There is one thing that must be mentioned in connection with ball costumes and for thin materials. There is a tendency among our young girls to have dresses made quite low in the neck and with short sleeves or no sleeves at all; sometimes it is the dress and again the underwear they use with the dress that is thus made low, showing the neck and arms through the delicate covering of muslin or other thin material to a somewhat shocking degree. This fashion is creeping in rapidly. Where the girl has not received her blessings in the temple, a very modest cutting away of the neck with the sleeves shortened to the elbow is not, perhaps, immodest or unbecoming. But the woman, be she young or old, whether she has been in the Temple or not, who exposes too much of her neck and shoulders and all of her arms to the public gaze is lost to a sense of modesty if not decency. The young girls of the Mutual Improvement Associations should take a stand which will command the respect of their parents and associates. This practice, when carried too far, becomes a positive menace to the morals of good society; and mothers will accept this statement and verify it to their daughters if they are questioned on the matter. These remarks apply especially to summer and ball dresses as well as wedding dresses and to graduating costumes.
Wedding dresses should be made, preferably, of material which will be of some service afterwards, although a neat, pretty muslin, simply made to wear in the Temple, becomes a choice heirloom to pass down from mother to daughter. A wedding dress as the afternoon dress of the bride is called here, of some light cashmere and even of silk, makes a nice gown for the young wife for months after her marriage, if sensibly made and properly chosen.
Graduating dresses are becoming a feature of our school life. The ridiculous custom of making them of expensive material and elaborate fashion is a tax upon the strained purses of parents which should not be encouraged. A gentleman of great wealth, and equally great good sense, insisted that his daughter, in graduating, should have a plain white muslin dress, thus setting the example to the rest of the girls in the class. The results of this denial have been lasting, for, while this incident occurred several years ago, the consequence is that no one has gone to the extravagant lengths in this matter that had been the custom previously in the graduating dresses of the school. The girls have followed the excellent example thus set.
Jewelry has its time and place and use. Diamond rings and brooches are not suitable to be worn with calico dresses or cheap costumes. Nothing so marks the ill-breeding of a woman as the extensive use of jewelry, be it good or bad. The women of the world who possess jewels, possess as a rule the good breeding that teaches them never to wear them except on state occasions or at formal functions. Heavily ringed hands with torn and soiled gloves or frowsy costumes bespeak the mind uncultured and ill-regulated.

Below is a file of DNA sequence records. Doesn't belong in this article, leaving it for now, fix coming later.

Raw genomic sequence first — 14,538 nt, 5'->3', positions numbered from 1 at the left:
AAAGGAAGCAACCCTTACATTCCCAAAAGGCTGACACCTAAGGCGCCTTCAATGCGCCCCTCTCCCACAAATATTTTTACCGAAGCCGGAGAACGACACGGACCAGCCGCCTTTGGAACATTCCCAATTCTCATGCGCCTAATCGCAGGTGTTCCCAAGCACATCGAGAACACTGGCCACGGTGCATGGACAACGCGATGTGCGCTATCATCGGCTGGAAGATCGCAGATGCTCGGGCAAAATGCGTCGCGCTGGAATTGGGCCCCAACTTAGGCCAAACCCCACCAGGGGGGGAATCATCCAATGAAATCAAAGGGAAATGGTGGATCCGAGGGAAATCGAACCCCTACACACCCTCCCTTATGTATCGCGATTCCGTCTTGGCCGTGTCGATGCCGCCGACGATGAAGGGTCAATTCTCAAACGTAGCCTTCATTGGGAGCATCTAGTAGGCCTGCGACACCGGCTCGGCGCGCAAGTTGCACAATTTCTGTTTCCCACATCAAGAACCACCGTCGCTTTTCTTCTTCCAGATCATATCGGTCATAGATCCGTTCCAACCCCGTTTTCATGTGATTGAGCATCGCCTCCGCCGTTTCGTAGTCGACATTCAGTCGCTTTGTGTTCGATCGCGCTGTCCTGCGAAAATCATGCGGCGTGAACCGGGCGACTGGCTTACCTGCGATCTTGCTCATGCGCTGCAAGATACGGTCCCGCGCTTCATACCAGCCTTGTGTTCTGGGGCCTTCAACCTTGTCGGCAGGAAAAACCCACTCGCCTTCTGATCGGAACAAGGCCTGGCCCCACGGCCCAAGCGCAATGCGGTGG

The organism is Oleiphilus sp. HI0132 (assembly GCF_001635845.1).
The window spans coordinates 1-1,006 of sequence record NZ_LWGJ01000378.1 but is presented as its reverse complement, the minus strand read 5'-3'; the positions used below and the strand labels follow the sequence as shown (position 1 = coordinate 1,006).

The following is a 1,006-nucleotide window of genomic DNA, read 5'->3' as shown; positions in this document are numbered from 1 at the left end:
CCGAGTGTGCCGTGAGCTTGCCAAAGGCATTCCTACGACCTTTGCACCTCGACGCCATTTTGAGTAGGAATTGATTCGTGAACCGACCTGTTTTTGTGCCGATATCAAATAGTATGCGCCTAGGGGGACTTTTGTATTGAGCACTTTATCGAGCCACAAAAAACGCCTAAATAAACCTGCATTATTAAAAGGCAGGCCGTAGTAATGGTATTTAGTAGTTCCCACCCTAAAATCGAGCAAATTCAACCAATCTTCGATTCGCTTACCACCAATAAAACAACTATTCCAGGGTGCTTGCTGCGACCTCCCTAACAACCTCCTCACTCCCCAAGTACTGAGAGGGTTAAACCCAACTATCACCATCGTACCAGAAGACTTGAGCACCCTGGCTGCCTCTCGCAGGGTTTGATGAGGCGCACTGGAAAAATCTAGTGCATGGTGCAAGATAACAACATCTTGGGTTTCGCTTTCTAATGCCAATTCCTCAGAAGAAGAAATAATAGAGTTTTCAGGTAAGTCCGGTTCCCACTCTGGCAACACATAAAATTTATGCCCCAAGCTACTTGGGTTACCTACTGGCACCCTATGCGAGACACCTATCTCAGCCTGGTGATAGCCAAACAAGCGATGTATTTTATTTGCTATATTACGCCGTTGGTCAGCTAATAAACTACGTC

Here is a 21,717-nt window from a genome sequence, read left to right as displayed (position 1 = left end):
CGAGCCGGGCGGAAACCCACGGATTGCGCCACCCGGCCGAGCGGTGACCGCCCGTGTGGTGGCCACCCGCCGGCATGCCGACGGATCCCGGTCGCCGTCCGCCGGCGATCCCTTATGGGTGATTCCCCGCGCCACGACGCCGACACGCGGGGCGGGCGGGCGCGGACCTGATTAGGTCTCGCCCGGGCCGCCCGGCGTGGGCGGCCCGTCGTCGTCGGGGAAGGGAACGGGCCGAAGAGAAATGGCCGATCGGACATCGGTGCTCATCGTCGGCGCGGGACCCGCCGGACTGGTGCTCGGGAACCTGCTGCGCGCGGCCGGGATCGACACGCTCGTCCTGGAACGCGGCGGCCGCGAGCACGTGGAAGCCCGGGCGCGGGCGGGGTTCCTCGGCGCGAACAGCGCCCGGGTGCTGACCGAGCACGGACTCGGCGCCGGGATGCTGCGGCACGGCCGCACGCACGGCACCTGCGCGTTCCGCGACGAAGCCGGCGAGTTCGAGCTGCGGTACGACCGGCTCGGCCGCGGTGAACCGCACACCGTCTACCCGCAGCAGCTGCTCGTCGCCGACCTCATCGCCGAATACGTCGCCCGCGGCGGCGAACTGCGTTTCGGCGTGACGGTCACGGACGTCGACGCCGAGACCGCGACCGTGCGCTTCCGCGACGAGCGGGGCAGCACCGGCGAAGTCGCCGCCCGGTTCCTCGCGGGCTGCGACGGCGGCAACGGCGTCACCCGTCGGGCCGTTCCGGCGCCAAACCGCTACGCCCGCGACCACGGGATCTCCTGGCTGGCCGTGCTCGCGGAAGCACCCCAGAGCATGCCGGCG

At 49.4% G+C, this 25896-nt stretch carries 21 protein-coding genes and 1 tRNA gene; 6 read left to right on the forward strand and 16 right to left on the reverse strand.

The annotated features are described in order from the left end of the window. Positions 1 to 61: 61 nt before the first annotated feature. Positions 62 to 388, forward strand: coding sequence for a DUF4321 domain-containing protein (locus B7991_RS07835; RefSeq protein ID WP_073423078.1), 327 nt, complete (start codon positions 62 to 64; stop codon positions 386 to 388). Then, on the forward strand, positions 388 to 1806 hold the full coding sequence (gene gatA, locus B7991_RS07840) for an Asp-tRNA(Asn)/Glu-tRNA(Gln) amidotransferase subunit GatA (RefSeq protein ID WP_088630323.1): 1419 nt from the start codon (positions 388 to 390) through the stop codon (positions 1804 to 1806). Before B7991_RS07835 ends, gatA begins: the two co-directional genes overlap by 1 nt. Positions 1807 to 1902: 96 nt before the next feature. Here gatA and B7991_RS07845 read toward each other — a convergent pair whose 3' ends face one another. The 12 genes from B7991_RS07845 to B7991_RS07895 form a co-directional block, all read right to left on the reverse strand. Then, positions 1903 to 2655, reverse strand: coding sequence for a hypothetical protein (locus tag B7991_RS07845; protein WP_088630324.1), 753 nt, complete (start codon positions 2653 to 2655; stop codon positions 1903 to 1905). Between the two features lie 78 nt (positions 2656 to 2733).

In choosing the colors of one’s costume, care should be taken not to produce inharmonious results. As a rule, the color of the eyes and the hair, preferably the former, may be taken as the basis of the color scheme of a costume. Tints and shades (see Mrs. Widtsoe’s article on Color) are much safer to choose than the primary colors. The law of colors should be studied by any woman who desires to have her home suitably decorated and her costumes harmonious and tasteful, for in no way can we offend good taste more than by choosing inharmonious colors. A simple rule for ascertaining the complementary or contrasting color, is to look steadily at the centre of the piece of color to be contrasted for about thirty seconds, then quickly shift the eyes to a fixed point on a white background; the exact shape of the object gazed at will appear on the white background in the complementary or contrasting color.
Some of our girls are wearing large hats. The laws of Utah and the express wish of the presidency of the Church and of the General Board of the Young Ladies’ Associations, require the members of the Mutual Improvement Associations to remove their hats in all public places, and especially in church. The true lady will be found obedient to the wishes of those who have a right to speak on such a matter, particularly in this case, as the laws pertaining to others’ rights and privileges require her to remove her hat or bonnet, if not for her own sake, for the comfort and convenience of those who sit behind her. She thus becomes an example to all her associates.
1. Why and to what extent does the outer clothing bespeak the lady or the gentleman?
2. What are some of the requisites of tasteful dress.
3. What can you say about a house dress? A ball dress? A graduating dress?
4. What is your idea of wearing low-neck dresses, etc.?
5. What are your ideas of appearing in public places in highly colored dress?
6. What would you do with a ball dress out of fashion? What with a wedding dress?
7. What should you do to make the color scheme of your costumes most effective?
8. What is a complementary or contrasting color?
9. What can you say of hats? When, where and how should they be worn?